2. I knew, I was doing something wrong. I love these helpful hints. I will try all your suggestions. It doesn't help that lamb is pretty expensive. Yummy, can't wait to try these lamb ideas! :)

                  1. Mentioned briefly already, but marinading lamb in yogurt will definitely help to tenderize it. However, if you are going for a more southeast asian curry (thai red or green etc) then marinate in coconut milk/cream. Hope that helps you.

                    1. Many Indians use Pressure Cookers to quickly soften tough cuts of meats before continuing with the Currying.

                      1. Although I'm sad to hear others have had problems with this, I'm glad I'm not alone. Misery loves company?

                        I've cooked Indian food for years and lamb has always been a problem. I've consistently used shoulder (Julie Sandhi specifically calls for it) and usually follow the cooking times of the recipes in the cookbooks. Usually Jaffri or Smitra Chandra say to simmer for two hours, and it always ends up tough, and very, very dry. Based on what others are saying here, does that just mean it needs more cooking time? On the way to being fall-apart tender, do the lamb cubes simply need to go through a stage where they are dry and tough as leather?

                        Also, how much trimming do others do? When I get boned lamb shoulder from Whole Foods, I tend to assume I'm going to need 1.5 lbs to get 1 pound of useful meat, due to the amount of fat and gristle. Instead of trimming down my cubes with great precision, should I just toss in the pieces, gristle and all, and assume it will "melt" down? Sometimes I wonder if I'm just ending up with meat that is too lean for long cooking.

                        It took me a long time to understand that I was cooking at to high a temp, basically at a low boil, and thus ruining my meat that way. However, since realizing the error of my ways, and moving into an apartment with a simmer burner on my stove, I've become quite good at holding a low simmer.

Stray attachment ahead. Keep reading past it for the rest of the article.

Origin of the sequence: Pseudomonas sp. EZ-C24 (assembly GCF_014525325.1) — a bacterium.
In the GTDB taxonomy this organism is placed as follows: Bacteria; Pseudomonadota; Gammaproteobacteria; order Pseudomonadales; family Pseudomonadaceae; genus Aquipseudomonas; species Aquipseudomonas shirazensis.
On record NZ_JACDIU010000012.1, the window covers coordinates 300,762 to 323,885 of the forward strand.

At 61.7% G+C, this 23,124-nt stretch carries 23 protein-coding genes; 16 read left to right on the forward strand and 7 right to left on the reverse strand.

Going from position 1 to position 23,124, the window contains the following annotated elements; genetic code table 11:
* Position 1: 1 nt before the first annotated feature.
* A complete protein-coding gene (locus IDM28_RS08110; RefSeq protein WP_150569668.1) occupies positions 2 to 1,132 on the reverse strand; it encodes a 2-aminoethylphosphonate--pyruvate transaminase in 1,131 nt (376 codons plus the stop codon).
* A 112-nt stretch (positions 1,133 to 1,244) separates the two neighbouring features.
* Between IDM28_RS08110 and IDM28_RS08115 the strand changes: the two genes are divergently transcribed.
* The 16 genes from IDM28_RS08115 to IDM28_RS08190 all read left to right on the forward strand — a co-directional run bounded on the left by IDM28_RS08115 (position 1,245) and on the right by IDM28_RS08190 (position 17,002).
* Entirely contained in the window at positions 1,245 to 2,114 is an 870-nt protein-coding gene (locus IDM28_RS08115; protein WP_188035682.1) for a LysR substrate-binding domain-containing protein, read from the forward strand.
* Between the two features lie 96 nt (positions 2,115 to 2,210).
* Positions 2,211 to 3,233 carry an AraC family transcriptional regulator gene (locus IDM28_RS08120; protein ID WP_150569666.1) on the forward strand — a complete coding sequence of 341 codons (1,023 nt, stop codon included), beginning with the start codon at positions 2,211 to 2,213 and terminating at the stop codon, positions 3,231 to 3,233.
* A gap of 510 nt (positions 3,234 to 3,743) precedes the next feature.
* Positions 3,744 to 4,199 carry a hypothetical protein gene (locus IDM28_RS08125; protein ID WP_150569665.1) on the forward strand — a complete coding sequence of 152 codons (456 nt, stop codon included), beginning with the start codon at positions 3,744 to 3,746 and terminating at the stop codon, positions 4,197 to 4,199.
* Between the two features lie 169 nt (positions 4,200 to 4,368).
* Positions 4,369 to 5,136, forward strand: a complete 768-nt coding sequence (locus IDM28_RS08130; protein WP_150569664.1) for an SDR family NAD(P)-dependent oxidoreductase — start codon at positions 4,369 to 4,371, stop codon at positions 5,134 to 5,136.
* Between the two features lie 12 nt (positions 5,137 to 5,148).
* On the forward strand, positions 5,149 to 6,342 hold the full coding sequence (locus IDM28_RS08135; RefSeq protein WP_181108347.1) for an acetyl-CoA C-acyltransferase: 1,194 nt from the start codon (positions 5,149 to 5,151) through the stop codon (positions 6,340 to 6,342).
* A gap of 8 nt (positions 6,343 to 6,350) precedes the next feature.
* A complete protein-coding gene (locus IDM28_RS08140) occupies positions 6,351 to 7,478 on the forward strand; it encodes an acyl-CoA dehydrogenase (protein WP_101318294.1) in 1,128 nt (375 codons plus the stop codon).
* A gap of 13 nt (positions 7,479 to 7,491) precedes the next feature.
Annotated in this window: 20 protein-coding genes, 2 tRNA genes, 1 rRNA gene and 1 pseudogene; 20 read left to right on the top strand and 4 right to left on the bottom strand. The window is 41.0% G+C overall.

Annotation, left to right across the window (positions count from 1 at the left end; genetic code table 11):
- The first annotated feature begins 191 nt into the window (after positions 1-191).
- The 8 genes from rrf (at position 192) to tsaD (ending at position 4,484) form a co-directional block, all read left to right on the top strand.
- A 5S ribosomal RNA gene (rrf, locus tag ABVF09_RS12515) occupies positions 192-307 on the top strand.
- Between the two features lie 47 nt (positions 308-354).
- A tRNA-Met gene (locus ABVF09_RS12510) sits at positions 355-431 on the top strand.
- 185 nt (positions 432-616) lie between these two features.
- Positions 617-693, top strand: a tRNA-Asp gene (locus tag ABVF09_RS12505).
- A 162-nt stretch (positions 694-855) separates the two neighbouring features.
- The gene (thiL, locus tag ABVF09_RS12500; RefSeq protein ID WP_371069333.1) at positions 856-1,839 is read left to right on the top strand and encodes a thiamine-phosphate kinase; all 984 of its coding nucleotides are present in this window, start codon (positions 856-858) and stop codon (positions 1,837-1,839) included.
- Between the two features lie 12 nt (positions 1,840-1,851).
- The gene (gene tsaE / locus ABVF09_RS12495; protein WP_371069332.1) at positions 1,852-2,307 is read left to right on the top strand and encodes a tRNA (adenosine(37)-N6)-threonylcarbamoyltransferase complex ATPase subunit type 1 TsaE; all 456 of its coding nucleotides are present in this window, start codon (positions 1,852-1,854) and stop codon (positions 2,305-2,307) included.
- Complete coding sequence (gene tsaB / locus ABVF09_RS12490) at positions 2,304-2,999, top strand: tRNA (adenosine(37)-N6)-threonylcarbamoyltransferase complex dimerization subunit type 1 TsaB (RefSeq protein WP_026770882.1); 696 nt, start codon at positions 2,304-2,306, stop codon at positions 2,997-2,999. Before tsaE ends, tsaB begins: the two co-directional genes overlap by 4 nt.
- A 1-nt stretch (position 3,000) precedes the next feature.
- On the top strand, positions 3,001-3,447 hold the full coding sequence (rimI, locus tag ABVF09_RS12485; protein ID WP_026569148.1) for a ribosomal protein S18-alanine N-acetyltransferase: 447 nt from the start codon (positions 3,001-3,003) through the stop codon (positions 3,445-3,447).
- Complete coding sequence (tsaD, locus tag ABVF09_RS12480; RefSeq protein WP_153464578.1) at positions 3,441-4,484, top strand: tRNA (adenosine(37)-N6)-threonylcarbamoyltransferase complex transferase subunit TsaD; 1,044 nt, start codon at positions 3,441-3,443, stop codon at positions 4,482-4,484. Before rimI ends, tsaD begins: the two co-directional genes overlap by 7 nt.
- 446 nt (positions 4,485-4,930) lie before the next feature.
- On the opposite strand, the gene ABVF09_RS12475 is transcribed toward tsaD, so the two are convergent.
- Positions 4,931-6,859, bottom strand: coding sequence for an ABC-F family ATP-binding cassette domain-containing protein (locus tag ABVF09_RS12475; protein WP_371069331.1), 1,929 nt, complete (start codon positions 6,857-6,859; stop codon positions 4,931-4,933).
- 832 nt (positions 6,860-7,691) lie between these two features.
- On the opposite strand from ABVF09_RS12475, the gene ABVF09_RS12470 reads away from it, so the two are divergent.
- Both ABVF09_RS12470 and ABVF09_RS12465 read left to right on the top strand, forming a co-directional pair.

This has long been a major cooking issue for me. Indian is my favorite style of food to cook, and my favorite cuisine, and in so many other things, I think I'm quite good for a home cook, but red meat curries almost always end up with me producing tough, dry, seemingly over cooked meat. Learning to get moist, flavorful, fall apart lamb in my curries is like the great white whale of my cooking life.

                        5 Replies
                        1. re: The Big Crunch

                          yes -- tough cuts (like shoulder or stew meat) will go though a period where it's very tough, like a clenched fist (which it is, in effect).

                          Keep simmering -- it will loosen up quickly.

                          And you're right -- don't trim it -- the fat helps flavor and keep things moist, and all the gristle and connective tissue will break down and give you a silky sauce.

                          And try a pressure cooker if that doesn't work -- I like my pressure cooker enough that I am wondering why it has fallen so far out of favor with many cooks.